Older drivers, who have fiercely protected the no-claims discount on their car insurance for years, aren't getting as much benefit from it as they think. It means that if drivers have been paying to keep their discount protected, there's a good chance they're wasting their cash.
It's easy to see why we are so protective of no-claims discounts, because in the first few years, we see enormous reductions in our policies for each year we go without a claim. The discount varies between insurers, but tends to start at between 30% and 40% for the first year, then 10% for the following year - and each additional year that you go without a claim,
However, a report in the Guardian has highlighted that the way these subsequent reductions are applied vary across different insurers. In some cases reductions are far slower to come through, and in others the insurer caps the number of years in which it is discounted - so you get no additional benefit for each year you go without a claim.
In most cases, although motorists can expect a reduction of 50% within the first three years, in subsequent years the changes will often be comparatively tiny. In some cases, an insurer will offer a 75% discount for five years without a claim: in other cases, the discounts are far less generous.
This is disappointing enough in itself. However, if you are one of the 30% of drivers who have been paying to protect your no-claims discount, it's downright annoying. Protecting your no-claims discount adds between 5% and 10% to your premium, and the savings are questionable.
Will it save you?
Generally if you make a claim and you haven't protected your discount, you will lose all or part of your no-claims discount. For those with relatively short periods without a claim they will tend to lose 2-3 years of no-claims. For those with longer no-claims periods under their belt, they could easily see, for example, their no-claims period shrink from 15 years to three years.
However, it's worth highlighting that this isn't as bad as it may seem. With three years of no-claims discount you already have a 50% discount, and you can build it back to 75% within the next five or six years.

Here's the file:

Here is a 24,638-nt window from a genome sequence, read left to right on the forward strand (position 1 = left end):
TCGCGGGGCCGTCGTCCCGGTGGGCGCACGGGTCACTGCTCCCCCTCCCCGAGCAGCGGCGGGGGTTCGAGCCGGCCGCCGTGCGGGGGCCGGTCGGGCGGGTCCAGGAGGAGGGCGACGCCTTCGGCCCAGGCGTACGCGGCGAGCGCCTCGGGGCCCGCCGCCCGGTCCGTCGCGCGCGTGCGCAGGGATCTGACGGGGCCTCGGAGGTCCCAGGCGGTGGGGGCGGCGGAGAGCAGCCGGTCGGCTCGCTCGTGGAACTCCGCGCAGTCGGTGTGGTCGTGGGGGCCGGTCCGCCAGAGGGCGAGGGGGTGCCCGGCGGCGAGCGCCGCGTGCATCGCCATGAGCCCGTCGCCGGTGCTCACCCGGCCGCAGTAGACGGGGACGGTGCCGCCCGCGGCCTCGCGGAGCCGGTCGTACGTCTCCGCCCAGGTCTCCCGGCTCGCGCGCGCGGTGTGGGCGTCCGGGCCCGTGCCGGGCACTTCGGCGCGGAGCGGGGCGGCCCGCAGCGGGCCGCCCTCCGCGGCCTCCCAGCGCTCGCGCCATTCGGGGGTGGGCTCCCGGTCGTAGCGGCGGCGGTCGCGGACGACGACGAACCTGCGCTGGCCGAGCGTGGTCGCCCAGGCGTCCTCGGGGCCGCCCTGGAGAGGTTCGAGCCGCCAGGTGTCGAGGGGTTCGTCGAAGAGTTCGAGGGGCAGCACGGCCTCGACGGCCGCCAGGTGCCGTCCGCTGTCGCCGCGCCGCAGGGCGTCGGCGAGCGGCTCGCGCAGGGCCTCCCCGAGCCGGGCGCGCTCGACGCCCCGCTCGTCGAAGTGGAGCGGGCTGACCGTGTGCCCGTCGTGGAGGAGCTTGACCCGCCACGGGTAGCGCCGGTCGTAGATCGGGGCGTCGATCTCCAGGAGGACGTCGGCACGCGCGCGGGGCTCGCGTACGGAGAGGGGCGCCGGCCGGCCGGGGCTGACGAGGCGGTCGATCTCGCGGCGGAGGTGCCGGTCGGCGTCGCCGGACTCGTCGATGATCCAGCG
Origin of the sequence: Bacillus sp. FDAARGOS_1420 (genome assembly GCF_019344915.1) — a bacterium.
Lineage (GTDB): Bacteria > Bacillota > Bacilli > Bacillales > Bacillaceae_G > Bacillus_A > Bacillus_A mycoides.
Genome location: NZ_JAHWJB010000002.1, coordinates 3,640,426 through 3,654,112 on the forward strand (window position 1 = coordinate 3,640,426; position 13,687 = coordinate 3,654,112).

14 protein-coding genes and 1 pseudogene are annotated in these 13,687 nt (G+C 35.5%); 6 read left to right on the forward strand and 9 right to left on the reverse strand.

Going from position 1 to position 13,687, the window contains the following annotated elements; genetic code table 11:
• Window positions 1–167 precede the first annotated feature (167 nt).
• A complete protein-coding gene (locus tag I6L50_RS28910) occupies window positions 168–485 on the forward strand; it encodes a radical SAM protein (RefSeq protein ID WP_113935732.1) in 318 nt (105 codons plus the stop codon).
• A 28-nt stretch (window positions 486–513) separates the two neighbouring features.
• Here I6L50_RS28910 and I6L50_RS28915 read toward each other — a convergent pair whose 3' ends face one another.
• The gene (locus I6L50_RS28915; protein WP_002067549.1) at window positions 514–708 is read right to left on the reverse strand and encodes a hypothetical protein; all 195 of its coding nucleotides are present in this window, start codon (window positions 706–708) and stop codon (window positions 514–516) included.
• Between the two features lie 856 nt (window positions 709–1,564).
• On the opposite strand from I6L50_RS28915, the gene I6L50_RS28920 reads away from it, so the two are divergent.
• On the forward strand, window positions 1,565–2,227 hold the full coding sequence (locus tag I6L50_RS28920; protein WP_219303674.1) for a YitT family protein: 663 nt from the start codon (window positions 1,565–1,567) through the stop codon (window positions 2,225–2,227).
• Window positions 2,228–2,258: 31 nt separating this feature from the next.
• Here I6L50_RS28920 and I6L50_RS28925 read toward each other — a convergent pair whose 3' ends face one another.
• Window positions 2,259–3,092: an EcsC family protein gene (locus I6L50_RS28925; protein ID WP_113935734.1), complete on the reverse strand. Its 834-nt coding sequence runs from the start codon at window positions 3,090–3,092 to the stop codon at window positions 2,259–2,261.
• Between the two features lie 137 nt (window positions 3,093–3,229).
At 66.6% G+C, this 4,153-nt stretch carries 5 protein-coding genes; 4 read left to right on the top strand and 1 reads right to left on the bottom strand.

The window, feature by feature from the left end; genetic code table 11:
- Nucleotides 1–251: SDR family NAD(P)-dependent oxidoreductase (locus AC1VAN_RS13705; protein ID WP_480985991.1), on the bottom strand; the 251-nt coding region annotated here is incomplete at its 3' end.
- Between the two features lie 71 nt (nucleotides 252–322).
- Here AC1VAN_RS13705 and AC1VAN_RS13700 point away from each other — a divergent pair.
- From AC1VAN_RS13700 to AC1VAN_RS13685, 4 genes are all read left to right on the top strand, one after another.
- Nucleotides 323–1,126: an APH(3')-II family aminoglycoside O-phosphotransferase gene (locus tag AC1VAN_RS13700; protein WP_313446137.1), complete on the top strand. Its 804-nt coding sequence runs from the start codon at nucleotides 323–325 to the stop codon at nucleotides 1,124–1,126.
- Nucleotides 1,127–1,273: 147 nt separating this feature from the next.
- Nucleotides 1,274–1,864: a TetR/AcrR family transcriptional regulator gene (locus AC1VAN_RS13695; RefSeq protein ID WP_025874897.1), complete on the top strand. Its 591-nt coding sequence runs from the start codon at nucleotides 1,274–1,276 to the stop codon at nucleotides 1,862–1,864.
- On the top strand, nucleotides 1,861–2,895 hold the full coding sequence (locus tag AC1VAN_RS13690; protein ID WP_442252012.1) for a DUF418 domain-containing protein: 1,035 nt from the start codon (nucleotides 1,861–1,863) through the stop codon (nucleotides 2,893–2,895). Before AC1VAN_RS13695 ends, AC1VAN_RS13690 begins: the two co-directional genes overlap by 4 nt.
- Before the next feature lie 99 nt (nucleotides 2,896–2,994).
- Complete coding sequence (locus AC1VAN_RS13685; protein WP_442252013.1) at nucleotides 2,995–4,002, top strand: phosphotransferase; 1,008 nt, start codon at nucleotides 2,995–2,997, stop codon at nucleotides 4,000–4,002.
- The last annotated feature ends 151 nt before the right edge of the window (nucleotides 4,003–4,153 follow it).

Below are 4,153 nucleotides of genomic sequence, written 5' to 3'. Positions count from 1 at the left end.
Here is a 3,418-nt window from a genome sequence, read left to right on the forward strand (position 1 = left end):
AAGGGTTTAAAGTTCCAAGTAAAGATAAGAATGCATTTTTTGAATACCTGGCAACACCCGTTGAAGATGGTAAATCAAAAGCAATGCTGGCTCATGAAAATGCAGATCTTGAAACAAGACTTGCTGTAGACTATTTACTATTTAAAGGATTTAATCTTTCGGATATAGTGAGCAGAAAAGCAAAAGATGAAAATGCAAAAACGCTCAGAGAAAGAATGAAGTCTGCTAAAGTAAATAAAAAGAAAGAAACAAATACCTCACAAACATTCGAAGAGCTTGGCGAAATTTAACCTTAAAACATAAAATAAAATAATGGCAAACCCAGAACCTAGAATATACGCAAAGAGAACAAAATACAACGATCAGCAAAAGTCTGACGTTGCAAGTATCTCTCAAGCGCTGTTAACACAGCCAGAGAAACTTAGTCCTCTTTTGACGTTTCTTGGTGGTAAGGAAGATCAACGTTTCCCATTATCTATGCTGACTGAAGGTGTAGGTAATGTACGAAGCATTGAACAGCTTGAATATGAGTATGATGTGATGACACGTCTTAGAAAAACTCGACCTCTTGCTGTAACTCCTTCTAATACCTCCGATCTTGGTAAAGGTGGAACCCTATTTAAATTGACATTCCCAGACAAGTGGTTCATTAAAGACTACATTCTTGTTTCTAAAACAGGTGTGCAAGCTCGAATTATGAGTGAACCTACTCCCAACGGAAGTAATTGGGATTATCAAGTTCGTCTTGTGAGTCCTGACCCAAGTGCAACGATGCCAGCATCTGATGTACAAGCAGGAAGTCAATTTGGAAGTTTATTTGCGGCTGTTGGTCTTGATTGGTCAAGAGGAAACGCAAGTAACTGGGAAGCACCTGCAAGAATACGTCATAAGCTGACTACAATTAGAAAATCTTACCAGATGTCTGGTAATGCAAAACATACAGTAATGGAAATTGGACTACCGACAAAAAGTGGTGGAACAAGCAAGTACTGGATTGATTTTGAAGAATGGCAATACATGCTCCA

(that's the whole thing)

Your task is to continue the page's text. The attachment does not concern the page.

Compare that to the alternative of spending roughly £1,000 protecting your no-claims discount for 15 years, and you could find yourself better off taking the loss of the discount on the chin.
Moneysavingexpert points out that because of the way different insurers price differently for risk, it's impossible to tell at what point protecting your discount becomes a waste of money. It suggests getting quotes both with and without no-claims protection, and with your existing no-claims history, and with two year's fewer of no claims. This will help you work out what losing your bonus would cost you, and whether it's worth paying to protect it.
It's worth bearing in mind that even with a protected discount, if you are in an accident, your insurance premium will go up. You are protecting the discount part of the price, rather than the overall price, which will rise to reflect your claims history. Your insurance premium could easily increase by hundreds of pounds after an accident.
Older drivers, who tend to have longer no claims periods, have every right to be irritated by this quirk of the system. However, they can shop around among insurers to find those who reward no-claims with the biggest discounts.
So, for example, Aviva offers discounts of up to 70% for those with 15 years without a claim. Meanwhile, the Co-operative insurance offers a 70% discount for five or more claim free years. It will then increase the discount in subsequent years to 72%, 73%, 74% and then 75%. John Lewis also offers a 75% discount after nine years.
One of the most generous is LV= which advertises discounts of up to 80% for those with nine years of no claims discounts.
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